- Medicine Information and Evidence for Policy > Information and Publications
- Medicine Access and Rational Use > Rational Use
(2005; 165 pages)
In choosing a printer, you will need to consider the quality of printing and whether printing deadlines will be met. You can find out about these by having a look at samples of materials produced by the printer, and contacting referees. Once a decision is made, it is important to monitor the printer's performance. The cost of printing depends on the number of copies needed (becoming cheaper per issue if greater numbers are printed), the quality of the paper and whether colour is used. Colour is not always much more expensive, depending on the type of printing machine used (e.g. la revue Prescrire was offered four colours for the same price as two colours because, for the large number of copies needed - tens of thousands - the printer had no more machines available for printing two colours, and did not want to lose the bulletin's business).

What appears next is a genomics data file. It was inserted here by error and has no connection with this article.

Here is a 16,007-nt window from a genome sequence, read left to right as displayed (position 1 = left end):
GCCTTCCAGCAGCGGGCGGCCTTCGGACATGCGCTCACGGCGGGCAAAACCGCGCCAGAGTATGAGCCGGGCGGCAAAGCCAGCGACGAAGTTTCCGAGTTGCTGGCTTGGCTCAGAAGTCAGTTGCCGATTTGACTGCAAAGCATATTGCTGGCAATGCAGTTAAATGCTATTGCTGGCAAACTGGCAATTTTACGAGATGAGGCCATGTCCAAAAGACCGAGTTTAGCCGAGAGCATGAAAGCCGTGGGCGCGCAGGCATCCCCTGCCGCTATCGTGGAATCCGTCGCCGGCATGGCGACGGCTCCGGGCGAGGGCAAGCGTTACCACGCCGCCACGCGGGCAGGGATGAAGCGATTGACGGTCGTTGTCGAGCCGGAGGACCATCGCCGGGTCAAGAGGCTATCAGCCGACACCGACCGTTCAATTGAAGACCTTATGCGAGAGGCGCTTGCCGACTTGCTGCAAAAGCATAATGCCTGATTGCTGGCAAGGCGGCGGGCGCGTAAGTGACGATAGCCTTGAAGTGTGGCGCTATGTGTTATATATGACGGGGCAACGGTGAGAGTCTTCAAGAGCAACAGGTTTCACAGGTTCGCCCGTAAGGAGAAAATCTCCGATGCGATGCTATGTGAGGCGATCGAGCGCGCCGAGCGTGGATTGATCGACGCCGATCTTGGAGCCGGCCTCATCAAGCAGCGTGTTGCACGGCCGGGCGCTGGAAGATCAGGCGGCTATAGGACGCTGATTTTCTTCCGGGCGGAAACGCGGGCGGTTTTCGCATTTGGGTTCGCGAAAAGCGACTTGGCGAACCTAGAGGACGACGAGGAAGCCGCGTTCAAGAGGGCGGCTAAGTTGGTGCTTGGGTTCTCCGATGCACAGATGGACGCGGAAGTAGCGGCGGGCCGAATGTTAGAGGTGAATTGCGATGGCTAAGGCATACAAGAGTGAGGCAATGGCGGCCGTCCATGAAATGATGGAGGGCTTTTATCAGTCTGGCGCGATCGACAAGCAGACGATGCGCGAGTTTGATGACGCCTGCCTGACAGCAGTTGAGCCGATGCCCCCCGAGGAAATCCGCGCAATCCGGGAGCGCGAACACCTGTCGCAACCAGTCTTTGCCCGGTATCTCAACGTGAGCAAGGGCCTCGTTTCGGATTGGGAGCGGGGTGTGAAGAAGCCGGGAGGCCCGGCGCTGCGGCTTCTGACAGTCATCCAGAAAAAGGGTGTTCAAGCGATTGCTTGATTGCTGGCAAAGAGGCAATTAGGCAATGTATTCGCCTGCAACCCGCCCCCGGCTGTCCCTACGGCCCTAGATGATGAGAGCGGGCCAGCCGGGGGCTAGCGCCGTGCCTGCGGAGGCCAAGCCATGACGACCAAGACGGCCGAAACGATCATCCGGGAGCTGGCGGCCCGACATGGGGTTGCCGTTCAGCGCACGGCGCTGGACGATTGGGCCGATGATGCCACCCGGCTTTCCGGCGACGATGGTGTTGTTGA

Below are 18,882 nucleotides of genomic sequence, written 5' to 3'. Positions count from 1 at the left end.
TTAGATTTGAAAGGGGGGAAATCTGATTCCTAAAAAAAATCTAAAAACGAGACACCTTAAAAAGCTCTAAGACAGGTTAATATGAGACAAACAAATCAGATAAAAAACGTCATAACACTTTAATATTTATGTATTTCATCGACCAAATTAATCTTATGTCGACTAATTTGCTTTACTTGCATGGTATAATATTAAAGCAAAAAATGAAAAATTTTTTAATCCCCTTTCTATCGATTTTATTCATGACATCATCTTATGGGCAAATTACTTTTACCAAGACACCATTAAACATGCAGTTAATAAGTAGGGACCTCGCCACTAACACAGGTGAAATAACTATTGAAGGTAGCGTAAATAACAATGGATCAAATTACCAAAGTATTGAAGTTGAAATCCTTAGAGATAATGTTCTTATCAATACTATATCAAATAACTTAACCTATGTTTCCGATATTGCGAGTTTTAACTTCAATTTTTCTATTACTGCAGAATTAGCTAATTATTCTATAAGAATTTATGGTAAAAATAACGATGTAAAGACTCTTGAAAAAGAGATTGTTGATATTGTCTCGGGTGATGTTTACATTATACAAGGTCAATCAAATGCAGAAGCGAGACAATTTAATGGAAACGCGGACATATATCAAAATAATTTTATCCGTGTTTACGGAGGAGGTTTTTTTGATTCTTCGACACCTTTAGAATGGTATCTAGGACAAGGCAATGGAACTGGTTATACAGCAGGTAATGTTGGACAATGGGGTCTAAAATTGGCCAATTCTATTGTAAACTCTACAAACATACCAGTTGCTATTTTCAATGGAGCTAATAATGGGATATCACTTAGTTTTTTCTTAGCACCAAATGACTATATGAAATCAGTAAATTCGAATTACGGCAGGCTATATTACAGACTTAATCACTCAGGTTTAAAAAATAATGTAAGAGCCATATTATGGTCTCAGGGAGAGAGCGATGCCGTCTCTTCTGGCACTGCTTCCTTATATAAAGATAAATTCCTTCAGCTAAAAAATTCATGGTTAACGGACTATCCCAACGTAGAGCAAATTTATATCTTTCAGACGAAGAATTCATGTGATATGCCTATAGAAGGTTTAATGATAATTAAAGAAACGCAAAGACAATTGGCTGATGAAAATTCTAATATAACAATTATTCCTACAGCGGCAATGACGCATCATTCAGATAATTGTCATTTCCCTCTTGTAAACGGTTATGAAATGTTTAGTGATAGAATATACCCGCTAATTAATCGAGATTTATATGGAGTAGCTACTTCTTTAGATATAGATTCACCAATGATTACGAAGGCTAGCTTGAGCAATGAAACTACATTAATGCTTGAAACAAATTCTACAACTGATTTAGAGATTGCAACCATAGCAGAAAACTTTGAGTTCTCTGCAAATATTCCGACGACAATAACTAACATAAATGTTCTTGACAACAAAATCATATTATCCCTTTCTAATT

A printing schedule has to be agreed. The printer may need the bulletin files in a particular format. It may be possible to pass the desktop publishing files directly to the printer or it might be necessary to convert files into films using an image-processing house. Where an interim form is used, it is essential to check the result before taking it to the printing press. It is also necessary to know if the printer is able to deliver to the dispatch house in time for enclosing and posting out the bulletin.
Case study: Sri Lanka Prescriber
During the past two years we have had problems with printing. To cut down on printing costs the bulletin’s publisher decided to call for tenders when selecting printers. However, such tender procedures caused delays in printing. After several discussions, the publisher agreed to use a competent printer recommended by the editorial board.
Contributed by Gita Fernando, Sri Lanka Prescriber.